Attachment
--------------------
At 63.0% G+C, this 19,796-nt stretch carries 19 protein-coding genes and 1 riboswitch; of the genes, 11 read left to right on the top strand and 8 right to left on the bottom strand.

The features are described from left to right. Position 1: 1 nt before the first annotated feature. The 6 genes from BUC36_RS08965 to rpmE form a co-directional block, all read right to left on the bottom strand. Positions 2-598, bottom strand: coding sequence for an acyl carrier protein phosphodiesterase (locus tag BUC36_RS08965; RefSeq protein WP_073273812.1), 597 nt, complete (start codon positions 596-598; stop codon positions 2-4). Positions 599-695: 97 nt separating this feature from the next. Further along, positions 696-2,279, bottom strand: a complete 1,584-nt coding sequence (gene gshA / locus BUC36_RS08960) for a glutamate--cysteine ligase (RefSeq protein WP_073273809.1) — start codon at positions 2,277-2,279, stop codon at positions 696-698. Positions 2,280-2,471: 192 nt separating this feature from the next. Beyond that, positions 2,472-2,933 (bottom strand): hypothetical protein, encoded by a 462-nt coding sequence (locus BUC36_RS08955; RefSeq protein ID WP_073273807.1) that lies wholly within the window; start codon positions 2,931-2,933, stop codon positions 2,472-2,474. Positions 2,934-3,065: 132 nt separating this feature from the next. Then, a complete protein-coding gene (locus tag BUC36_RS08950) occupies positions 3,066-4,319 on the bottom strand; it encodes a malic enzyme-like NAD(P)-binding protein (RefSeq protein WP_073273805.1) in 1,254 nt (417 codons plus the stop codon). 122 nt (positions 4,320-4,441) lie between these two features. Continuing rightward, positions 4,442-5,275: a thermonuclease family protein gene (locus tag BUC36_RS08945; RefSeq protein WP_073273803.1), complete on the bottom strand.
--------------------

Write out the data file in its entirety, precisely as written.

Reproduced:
At 63.0% G+C, this 19,796-nt stretch carries 19 protein-coding genes and 1 riboswitch; of the genes, 11 read left to right on the top strand and 8 right to left on the bottom strand.

The features are described from left to right. Position 1: 1 nt before the first annotated feature. The 6 genes from BUC36_RS08965 to rpmE form a co-directional block, all read right to left on the bottom strand. Positions 2-598, bottom strand: coding sequence for an acyl carrier protein phosphodiesterase (locus tag BUC36_RS08965; RefSeq protein WP_073273812.1), 597 nt, complete (start codon positions 596-598; stop codon positions 2-4). Positions 599-695: 97 nt separating this feature from the next. Further along, positions 696-2,279, bottom strand: a complete 1,584-nt coding sequence (gene gshA / locus BUC36_RS08960) for a glutamate--cysteine ligase (RefSeq protein WP_073273809.1) — start codon at positions 2,277-2,279, stop codon at positions 696-698. Positions 2,280-2,471: 192 nt separating this feature from the next. Beyond that, positions 2,472-2,933 (bottom strand): hypothetical protein, encoded by a 462-nt coding sequence (locus BUC36_RS08955; RefSeq protein ID WP_073273807.1) that lies wholly within the window; start codon positions 2,931-2,933, stop codon positions 2,472-2,474. Positions 2,934-3,065: 132 nt separating this feature from the next. Then, a complete protein-coding gene (locus tag BUC36_RS08950) occupies positions 3,066-4,319 on the bottom strand; it encodes a malic enzyme-like NAD(P)-binding protein (RefSeq protein WP_073273805.1) in 1,254 nt (417 codons plus the stop codon). 122 nt (positions 4,320-4,441) lie between these two features. Continuing rightward, positions 4,442-5,275: a thermonuclease family protein gene (locus tag BUC36_RS08945; RefSeq protein WP_073273803.1), complete on the bottom strand.